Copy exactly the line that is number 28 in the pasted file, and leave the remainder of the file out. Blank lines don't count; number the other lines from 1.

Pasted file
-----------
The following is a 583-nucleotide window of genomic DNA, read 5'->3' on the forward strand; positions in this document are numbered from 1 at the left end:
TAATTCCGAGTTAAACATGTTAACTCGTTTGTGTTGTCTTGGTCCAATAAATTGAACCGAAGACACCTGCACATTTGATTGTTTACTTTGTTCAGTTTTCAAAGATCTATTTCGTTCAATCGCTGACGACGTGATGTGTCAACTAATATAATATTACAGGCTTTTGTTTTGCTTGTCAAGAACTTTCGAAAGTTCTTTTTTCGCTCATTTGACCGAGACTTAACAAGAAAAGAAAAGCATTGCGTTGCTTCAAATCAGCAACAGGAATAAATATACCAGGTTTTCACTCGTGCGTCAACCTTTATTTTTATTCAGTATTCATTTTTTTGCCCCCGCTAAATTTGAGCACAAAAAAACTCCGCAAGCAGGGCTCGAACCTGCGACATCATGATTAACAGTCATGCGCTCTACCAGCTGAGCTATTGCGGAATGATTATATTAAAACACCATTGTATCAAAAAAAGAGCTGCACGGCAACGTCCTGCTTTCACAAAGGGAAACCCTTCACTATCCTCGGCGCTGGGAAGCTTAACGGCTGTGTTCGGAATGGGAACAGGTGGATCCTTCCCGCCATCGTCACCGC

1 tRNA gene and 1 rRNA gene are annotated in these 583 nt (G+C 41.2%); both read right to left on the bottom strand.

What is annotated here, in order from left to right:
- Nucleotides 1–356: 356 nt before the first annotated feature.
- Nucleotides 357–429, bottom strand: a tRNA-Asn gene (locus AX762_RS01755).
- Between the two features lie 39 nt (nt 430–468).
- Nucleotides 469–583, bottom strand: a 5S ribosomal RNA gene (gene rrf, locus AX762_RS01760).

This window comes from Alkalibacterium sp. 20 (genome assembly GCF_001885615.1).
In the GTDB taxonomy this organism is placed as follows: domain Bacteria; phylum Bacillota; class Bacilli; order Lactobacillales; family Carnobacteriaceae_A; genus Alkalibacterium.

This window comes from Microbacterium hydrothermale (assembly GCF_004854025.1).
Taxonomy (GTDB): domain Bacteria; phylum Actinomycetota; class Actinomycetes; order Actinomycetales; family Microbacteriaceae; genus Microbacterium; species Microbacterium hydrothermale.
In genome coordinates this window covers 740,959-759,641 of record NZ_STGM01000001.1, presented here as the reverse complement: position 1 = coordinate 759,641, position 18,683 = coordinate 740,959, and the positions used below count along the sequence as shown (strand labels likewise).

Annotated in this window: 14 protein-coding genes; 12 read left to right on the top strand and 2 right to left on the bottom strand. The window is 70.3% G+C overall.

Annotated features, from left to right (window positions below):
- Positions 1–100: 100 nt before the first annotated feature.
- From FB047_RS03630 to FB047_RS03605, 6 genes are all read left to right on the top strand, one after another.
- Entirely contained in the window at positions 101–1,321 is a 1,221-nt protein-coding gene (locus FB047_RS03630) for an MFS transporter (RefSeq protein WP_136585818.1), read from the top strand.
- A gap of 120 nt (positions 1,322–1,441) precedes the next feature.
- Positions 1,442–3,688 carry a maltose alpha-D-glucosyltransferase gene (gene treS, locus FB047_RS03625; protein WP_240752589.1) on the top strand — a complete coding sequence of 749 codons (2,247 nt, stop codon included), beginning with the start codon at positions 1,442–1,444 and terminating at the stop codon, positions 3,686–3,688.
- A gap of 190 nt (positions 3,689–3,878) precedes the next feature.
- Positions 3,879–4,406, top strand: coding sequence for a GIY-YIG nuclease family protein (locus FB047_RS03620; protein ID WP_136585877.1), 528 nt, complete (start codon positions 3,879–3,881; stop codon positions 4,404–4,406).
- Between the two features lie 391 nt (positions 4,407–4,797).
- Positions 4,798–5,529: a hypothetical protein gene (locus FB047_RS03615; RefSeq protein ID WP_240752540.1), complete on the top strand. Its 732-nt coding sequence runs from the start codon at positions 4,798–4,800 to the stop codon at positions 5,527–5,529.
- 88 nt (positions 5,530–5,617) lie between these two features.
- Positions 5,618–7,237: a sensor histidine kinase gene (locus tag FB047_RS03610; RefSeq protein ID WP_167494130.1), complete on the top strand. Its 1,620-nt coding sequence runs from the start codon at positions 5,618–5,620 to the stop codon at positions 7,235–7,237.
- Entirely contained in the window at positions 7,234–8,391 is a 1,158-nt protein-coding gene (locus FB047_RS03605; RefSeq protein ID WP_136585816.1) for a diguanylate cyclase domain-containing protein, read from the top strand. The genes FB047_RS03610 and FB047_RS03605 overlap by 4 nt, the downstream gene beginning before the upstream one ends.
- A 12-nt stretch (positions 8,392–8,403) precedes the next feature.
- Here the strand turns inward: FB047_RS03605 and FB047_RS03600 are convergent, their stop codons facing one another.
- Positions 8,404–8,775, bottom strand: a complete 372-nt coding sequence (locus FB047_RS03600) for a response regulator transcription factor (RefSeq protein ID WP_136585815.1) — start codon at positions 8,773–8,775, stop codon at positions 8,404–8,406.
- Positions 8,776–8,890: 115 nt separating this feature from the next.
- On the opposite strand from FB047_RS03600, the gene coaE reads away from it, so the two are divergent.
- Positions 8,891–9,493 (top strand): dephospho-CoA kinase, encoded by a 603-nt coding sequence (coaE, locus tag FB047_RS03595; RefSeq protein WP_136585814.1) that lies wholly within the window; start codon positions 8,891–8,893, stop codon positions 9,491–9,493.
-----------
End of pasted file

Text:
- A 12-nt stretch (positions 8,392–8,403) precedes the next feature.